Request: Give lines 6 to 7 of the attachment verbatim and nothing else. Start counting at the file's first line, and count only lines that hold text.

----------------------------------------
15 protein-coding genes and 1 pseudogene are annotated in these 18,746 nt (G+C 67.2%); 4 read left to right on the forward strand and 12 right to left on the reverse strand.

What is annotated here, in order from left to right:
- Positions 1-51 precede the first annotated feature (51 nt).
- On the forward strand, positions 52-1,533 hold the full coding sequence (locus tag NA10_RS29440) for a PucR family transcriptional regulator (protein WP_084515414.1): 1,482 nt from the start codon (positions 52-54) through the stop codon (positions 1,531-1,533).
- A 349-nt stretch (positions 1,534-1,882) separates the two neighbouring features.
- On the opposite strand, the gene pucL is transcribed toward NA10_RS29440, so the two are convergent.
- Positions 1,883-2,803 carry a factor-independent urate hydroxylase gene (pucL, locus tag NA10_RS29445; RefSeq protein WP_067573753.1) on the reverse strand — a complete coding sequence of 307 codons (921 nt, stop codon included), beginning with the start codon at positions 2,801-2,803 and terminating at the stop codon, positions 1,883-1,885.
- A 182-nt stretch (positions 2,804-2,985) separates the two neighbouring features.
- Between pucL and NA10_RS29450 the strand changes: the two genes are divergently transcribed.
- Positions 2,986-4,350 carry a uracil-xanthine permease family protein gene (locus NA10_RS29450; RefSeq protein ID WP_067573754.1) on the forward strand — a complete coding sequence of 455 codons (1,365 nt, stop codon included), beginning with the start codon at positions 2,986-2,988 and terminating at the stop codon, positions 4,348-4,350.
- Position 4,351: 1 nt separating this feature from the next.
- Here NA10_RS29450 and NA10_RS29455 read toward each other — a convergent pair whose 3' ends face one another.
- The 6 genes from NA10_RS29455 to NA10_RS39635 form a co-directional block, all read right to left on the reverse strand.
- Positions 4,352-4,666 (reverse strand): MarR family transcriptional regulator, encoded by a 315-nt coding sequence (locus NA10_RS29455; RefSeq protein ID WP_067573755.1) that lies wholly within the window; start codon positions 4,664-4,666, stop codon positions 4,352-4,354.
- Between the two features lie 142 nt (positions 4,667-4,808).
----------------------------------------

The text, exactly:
- On the opposite strand, the gene pucL is transcribed toward NA10_RS29440, so the two are convergent.
- Positions 1,883-2,803 carry a factor-independent urate hydroxylase gene (pucL, locus tag NA10_RS29445; RefSeq protein WP_067573753.1) on the reverse strand — a complete coding sequence of 307 codons (921 nt, stop codon included), beginning with the start codon at positions 2,801-2,803 and terminating at the stop codon, positions 1,883-1,885.